Project of the Month built by TonyM

Help Support Home Model Engine Machinist by donating using the link above or becoming a Supporting Member.
Home Model Engine Machinist > The Tools and Tips > The Shop > Setting up Shop Questions - from an NZ learner

Reply
 
Thread Tools
Old 08-07-2017, 07:12 AM   #581
goldstar31
 
Join Date: Feb 2010
Posts: 1,439
Liked 319 Times on 273 Posts
Likes Given: 501

Default

Quote:
Originally Posted by joco-nz View Post
From what I could see from the guys using a real torch they get a very small red hot spot.

Cheers,
J.
The 'hot spots' as you describe them were through holes made by ones fingers in the plug of wet paper or as Barry recalls, rags.

These MAPP torches are alright in their place. We were prattling about silver soldering- in the Olden Days and I remarked that my late wife did her stuff with a mouth blown alcohol burner. My friend claimed that he still had one---------somewhere

I was introduced to the construction of three wheeled cars engine with motor bike engines and clad( yikes) on a wooden frame, panels from big oil drums. I guess that I was possibly 5 or 6. My Dad tempered the springs using charring with a bit of firewood.

You get a feel for metal

N


goldstar31 is offline  
 
Reply With Quote
Old 08-07-2017, 12:59 PM   #582
ShopShoe
Senior Member
 
ShopShoe's Avatar
 
Join Date: Oct 2010
Location: Central Iowa, Central U.S.A.
Posts: 699
Liked 102 Times on 93 Posts

Default

"Oil Canning" refers to a panel that has a bulge in it so that you can push on the panel and it will pop in or out, like an oil can bottom.

The technique to take a bulge out of a panel requires an oxyacetylene torch, and a hammer and dolly. Sometimes water is applied after the heat to aid the process. (This is also called "shrinking.")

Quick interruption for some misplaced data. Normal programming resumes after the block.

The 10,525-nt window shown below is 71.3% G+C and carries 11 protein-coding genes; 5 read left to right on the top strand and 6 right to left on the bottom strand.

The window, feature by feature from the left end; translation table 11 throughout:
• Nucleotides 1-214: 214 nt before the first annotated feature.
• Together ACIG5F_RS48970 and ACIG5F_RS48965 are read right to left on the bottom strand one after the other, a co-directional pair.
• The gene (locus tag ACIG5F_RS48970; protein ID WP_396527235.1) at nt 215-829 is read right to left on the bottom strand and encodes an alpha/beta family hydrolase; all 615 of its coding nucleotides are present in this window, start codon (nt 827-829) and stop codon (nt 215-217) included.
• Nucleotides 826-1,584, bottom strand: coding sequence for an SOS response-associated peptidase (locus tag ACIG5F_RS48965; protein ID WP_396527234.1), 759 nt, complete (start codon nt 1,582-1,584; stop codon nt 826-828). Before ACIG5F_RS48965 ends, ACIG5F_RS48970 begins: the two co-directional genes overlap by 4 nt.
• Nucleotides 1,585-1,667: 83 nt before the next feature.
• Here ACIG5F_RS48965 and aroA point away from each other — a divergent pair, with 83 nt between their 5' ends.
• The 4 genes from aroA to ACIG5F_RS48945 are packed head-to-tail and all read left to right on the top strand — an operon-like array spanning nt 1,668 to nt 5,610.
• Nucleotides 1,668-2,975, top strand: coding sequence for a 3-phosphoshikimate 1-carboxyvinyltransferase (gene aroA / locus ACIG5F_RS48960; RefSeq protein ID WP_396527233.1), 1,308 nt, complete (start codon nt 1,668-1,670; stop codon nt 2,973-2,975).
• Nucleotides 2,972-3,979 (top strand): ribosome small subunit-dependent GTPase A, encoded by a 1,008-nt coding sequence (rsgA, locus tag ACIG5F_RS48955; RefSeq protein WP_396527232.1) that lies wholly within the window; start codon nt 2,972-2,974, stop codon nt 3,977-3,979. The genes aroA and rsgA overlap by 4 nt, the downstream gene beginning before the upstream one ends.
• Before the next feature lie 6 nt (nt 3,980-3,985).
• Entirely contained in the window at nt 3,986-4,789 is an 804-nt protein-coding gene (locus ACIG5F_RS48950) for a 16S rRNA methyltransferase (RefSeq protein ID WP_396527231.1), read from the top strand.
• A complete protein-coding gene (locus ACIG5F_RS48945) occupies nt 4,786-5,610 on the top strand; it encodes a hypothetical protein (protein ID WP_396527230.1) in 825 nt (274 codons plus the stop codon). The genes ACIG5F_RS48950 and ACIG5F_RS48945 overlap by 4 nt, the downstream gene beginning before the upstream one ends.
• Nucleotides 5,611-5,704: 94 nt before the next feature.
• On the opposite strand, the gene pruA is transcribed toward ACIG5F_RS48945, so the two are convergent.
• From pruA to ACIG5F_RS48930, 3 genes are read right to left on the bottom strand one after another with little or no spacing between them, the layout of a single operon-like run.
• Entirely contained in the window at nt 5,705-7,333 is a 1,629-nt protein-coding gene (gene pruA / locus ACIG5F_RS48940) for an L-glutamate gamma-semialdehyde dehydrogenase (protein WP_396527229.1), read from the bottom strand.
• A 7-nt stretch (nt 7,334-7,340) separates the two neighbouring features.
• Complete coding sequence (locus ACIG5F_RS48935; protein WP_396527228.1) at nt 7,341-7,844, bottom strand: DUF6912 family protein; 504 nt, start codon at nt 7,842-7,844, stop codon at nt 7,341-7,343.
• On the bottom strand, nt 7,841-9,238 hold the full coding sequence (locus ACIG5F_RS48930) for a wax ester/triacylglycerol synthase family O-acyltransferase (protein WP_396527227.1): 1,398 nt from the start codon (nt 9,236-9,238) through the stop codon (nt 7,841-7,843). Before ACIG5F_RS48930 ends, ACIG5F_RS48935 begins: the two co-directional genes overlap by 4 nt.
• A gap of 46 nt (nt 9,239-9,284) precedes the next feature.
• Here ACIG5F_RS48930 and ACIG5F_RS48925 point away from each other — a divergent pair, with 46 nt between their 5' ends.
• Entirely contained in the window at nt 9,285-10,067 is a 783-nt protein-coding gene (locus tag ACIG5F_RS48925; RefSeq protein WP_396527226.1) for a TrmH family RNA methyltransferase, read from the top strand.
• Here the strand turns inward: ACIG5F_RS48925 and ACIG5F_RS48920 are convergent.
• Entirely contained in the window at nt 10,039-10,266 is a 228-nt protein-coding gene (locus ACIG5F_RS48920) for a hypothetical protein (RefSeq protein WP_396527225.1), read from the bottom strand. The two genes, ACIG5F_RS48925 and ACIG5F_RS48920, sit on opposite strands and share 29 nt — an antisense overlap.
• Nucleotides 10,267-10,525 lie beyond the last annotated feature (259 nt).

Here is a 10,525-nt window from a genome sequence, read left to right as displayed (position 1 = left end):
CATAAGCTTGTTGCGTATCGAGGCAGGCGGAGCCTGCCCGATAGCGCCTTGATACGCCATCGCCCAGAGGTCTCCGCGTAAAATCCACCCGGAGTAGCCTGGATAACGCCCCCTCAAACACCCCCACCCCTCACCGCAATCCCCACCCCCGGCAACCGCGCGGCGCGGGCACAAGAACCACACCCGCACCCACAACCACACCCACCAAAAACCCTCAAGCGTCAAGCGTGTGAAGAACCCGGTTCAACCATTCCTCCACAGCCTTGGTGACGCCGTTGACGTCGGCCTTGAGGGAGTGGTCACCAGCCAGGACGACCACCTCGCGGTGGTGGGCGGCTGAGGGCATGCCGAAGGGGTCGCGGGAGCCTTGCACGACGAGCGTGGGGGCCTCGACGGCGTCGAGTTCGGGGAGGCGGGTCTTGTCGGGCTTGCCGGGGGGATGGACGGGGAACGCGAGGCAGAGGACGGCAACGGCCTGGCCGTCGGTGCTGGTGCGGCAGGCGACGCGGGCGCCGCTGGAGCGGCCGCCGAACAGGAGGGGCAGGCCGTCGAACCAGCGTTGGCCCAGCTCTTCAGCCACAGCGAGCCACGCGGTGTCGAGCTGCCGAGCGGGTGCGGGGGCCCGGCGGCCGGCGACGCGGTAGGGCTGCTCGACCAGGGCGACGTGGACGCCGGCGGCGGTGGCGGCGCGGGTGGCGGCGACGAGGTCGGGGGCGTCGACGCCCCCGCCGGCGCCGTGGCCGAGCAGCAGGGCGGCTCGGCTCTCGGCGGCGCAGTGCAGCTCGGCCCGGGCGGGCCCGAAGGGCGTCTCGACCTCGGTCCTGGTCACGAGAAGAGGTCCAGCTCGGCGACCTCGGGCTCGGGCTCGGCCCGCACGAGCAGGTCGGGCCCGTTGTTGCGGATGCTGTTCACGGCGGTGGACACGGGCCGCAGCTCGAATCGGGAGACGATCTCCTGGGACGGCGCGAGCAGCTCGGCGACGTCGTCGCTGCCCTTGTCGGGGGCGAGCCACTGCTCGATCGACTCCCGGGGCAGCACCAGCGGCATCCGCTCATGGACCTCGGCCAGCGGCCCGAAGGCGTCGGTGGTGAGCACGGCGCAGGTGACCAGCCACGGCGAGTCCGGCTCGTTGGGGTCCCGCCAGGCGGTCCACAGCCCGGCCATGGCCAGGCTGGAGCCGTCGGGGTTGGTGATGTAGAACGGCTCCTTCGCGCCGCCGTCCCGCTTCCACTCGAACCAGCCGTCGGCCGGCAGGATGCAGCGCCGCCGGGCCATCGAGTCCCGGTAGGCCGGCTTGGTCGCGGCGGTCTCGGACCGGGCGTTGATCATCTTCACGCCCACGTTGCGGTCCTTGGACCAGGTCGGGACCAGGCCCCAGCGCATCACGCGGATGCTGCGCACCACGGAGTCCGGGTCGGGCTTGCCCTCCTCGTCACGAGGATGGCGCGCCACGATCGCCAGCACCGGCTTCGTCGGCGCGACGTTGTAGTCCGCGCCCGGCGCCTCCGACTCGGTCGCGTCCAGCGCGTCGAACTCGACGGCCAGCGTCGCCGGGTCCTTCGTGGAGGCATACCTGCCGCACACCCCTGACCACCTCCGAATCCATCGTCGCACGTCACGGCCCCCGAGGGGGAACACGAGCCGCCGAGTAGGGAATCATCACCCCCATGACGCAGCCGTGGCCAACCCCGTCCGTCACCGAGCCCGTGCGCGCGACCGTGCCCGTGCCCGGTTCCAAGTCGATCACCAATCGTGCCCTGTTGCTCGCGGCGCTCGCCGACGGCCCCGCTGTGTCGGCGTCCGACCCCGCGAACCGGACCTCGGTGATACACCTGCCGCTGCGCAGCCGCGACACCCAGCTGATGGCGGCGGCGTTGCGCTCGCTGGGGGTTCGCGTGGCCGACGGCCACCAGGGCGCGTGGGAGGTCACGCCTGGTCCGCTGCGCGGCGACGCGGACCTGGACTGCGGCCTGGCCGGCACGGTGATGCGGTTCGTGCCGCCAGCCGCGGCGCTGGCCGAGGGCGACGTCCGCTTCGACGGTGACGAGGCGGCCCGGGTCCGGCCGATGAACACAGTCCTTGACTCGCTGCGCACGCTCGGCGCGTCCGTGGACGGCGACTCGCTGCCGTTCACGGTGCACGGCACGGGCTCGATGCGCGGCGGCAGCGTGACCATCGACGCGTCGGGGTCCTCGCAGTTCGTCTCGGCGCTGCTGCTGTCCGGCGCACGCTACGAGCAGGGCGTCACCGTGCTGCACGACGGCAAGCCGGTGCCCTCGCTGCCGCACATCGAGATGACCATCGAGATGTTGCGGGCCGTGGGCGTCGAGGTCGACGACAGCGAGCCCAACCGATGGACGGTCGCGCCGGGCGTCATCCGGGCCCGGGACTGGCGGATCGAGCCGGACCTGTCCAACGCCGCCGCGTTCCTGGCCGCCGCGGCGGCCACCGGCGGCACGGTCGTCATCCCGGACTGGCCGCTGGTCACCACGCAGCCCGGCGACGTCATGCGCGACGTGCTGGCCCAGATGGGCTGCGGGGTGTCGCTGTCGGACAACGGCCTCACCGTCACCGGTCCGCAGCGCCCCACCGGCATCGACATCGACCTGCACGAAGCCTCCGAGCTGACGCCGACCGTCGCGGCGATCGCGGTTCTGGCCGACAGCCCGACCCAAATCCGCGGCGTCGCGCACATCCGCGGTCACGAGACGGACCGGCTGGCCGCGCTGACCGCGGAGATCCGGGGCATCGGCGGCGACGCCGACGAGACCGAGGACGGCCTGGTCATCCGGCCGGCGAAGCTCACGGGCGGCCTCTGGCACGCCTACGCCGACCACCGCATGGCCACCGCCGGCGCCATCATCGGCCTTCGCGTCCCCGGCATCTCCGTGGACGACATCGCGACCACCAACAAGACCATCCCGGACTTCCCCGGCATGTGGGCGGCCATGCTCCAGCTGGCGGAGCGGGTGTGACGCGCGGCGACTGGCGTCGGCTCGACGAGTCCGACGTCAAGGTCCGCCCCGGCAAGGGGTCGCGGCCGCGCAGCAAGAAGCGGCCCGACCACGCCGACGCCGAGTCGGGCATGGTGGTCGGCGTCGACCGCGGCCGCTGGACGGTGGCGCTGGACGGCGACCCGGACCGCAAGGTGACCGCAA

This is a technique used by old-time car body repairers on the metal used on older cars: Some of the metal used nowadays can not be manipulated in that way.

There is a modern variation of the technique used with spot heaters to take out hail damage without damaging paint.

All of the above refers to car bodies and I have done it for car restorations, but I never got really good at it.

The one thing I can say is that this is a skill that takes a lot of practice to learn, no matter what size and type of metal you are working with. It probably also takes more patience than any other thing I have done in my various shop lives.

--ShopShoe


ShopShoe is offline  
 
Reply With Quote
Old 08-08-2017, 07:12 PM   #583
joco-nz
 
joco-nz's Avatar
 
Join Date: Feb 2016
Location: Wellington, New Zealand
Posts: 411
Liked 111 Times on 86 Posts
Likes Given: 87

Default

Thanks gents. I've had a look at the base and even tried a little heat but I think there is just too much tension in there to release via heat shrinking. Looking about on youtube all the examples and discussions I have seen on this oil canning technique seem to deal with quite thin steel. I'm using 2mm and I'm wondering if that is just a bit thick for this approach to work on?